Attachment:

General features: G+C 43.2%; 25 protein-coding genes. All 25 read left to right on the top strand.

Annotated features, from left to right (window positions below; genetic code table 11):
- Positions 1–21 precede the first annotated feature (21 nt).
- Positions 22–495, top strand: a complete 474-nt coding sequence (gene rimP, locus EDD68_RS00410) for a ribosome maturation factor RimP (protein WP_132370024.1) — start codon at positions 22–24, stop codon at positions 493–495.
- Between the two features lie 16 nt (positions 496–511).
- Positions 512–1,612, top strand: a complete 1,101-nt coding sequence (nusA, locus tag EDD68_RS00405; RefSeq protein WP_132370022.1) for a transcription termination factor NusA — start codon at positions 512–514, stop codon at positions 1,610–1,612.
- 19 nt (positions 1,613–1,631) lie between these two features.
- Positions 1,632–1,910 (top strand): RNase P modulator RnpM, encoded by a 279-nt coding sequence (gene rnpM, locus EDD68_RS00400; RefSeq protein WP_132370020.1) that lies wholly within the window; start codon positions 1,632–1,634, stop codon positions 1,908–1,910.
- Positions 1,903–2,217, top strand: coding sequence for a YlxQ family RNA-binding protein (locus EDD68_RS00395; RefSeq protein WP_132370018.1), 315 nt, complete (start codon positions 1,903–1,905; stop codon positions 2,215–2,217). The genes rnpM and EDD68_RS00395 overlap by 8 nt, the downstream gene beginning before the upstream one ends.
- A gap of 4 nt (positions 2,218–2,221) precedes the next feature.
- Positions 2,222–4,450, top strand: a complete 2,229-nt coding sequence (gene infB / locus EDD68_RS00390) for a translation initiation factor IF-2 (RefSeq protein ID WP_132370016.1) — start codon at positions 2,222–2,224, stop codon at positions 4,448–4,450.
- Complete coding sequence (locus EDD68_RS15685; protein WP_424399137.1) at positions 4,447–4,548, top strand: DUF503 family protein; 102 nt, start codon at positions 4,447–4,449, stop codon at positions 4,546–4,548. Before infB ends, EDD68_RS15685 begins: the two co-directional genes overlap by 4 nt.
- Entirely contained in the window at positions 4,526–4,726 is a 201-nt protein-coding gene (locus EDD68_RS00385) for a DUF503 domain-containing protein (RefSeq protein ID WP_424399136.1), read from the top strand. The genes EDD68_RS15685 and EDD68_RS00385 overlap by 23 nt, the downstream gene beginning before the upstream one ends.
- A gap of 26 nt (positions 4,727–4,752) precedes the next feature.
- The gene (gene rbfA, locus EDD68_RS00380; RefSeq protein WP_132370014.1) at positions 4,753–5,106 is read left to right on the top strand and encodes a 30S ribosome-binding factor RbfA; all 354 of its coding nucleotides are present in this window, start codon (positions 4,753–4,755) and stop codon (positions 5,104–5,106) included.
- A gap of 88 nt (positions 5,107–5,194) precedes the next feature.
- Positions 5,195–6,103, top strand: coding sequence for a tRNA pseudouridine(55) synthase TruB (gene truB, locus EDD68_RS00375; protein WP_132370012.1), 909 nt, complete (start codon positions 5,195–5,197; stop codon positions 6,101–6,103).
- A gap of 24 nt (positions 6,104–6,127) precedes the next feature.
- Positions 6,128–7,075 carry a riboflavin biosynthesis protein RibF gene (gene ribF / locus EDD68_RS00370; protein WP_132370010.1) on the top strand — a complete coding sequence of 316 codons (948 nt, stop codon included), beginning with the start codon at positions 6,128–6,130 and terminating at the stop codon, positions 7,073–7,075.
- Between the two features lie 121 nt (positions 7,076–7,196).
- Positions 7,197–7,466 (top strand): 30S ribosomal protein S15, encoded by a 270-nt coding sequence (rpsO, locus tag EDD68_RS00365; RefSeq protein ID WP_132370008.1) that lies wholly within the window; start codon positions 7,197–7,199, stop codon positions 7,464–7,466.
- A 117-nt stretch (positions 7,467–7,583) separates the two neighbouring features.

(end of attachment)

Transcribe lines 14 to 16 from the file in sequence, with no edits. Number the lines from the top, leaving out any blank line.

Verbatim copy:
- A gap of 26 nt (positions 4,727–4,752) precedes the next feature.
- The gene (gene rbfA, locus EDD68_RS00380; RefSeq protein WP_132370014.1) at positions 4,753–5,106 is read left to right on the top strand and encodes a 30S ribosome-binding factor RbfA; all 354 of its coding nucleotides are present in this window, start codon (positions 4,753–4,755) and stop codon (positions 5,104–5,106) included.
- A gap of 88 nt (positions 5,107–5,194) precedes the next feature.